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Lapatra S.E.,Clear Springs Foods Inc. | Plant K.P.,University of Idaho | Alcorn S.,University of Washington | Ostland V.,Kent SeaTech Corporation | Winton J.,Western Fisheries Research Center
Journal of Fish Diseases | Year: 2010

A candidate vaccine against Aeromonas hydrophila in rainbow trout, Oncorhynchus mykiss, was developed using a bacterial lysate. To test the strength of protection, A. hydrophila challenge models were compared using injection into both the intraperitoneal (IP) cavity and the dorsal sinus (DS) with selected doses of live bacteria washed in saline or left untreated. Unlike the IP route, injection into the DS with either saline washed or unwashed cells resulted in consistent cumulative mortality and a dose response that could be used to establish a standard challenge having an LD50 of approximately 3 × 107 colony forming units per fish. Survivors of the challenge suffered significantly lower mortality upon re-challenge than naïve fish, suggesting a high level of acquired resistance was elicited by infection. Passive immunization using serum from hyper-immunized fish also resulted in significantly reduced mortality indicating protection can be transferred and that some portion of resistance may be antibody mediated. Vaccination of groups of rainbow trout with A. hydrophila lysate resulted in significant protection against a high challenge dose but only when injected along with Freund's complete adjuvant. At a low challenge dose, mortality in all groups was low, but the bacterial lysate alone appeared to offer some protection. © 2009 Blackwell Publishing Ltd. Source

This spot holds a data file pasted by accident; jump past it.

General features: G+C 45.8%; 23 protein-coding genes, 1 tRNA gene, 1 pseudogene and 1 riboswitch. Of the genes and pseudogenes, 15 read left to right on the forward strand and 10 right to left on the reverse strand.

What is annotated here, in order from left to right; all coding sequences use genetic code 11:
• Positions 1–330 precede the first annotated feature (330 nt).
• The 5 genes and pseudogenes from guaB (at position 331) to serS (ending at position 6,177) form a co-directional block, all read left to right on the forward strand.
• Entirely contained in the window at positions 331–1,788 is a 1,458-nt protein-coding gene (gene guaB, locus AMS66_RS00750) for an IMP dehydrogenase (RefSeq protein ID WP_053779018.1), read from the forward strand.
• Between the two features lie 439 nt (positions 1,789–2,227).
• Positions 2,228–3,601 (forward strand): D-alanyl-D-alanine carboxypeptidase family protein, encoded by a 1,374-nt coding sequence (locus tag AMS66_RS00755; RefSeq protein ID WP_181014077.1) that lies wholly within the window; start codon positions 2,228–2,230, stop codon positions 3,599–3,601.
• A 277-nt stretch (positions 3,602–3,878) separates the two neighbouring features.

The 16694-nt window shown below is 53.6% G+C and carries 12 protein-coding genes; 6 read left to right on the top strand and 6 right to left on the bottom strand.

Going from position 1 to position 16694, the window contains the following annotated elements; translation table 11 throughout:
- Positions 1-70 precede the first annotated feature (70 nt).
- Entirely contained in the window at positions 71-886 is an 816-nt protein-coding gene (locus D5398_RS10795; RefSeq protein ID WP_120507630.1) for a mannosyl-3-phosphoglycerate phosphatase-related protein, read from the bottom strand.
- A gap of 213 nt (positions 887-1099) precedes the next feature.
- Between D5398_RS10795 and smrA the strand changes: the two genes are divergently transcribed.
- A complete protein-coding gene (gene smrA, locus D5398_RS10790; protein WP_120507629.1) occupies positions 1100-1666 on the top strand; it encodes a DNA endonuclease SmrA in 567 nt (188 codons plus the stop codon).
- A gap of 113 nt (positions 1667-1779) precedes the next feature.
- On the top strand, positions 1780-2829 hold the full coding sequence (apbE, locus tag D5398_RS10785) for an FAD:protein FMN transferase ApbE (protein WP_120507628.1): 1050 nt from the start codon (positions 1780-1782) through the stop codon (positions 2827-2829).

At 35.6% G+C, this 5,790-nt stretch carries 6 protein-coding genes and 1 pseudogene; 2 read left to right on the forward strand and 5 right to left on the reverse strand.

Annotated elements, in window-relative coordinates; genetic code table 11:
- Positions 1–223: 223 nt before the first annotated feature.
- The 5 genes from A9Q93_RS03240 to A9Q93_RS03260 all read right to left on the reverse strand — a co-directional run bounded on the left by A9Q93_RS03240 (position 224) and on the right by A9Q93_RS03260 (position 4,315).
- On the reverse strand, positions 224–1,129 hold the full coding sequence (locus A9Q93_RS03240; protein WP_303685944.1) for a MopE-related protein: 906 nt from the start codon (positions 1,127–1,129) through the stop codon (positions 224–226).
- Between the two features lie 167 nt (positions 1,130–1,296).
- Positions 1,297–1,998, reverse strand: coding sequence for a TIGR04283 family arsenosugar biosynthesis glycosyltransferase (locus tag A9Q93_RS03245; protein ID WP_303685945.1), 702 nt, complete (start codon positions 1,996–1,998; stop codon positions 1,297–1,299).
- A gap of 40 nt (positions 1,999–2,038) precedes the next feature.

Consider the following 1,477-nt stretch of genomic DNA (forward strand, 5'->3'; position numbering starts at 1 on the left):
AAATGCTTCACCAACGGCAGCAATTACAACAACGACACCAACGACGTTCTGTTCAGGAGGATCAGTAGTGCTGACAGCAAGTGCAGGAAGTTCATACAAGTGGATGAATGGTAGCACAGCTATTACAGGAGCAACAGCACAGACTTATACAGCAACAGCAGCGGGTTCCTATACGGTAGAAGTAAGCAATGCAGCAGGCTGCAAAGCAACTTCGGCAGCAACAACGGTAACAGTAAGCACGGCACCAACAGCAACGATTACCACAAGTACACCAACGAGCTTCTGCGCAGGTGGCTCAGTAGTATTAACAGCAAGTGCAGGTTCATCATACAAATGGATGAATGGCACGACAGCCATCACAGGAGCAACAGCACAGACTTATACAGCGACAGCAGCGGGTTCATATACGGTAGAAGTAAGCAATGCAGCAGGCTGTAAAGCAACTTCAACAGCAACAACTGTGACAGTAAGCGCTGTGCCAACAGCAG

Kim M.S.,Pukyong National University | Kim M.S.,Western Fisheries Research Center | Kim K.H.,Pukyong National University
Fish and Shellfish Immunology | Year: 2013

The role of viral hemorrhagic septicemia virus (VHSV) NV gene in nuclear factor-κB (NF-κB) activation was investigated. Epithelioma papulosum cyprini (EPC) cells pre-treated with tumor necrosis factor (TNF)-α showed a strong resistance against VHSV infection, but cells treated with TNF-α after VHSV infection showed no resistance, suggesting that immediate early TNF-α-mediated responses inhibit VHSV replication. Activation of NF-κB is a key step in TNF-α-mediated immunomodulatory pathways. In this study, activation of NF-κB by TNF-α exposure was inhibited in EPC cells harboring NV gene expressing vectors, indicating that the NV gene of VHSV can suppress TNF-α-mediated NF-κB activation. Furthermore, the NV gene knock-out recombinant VHSV (rVHSV-ΔNV-EGFP) induced significantly higher NF-κB activity in EPC cells than wild-type VHSV, suggesting that VHSV adopted a strategy to suppress early activation of NF-κB in host cells through and NV gene. © 2013 Elsevier Ltd. Source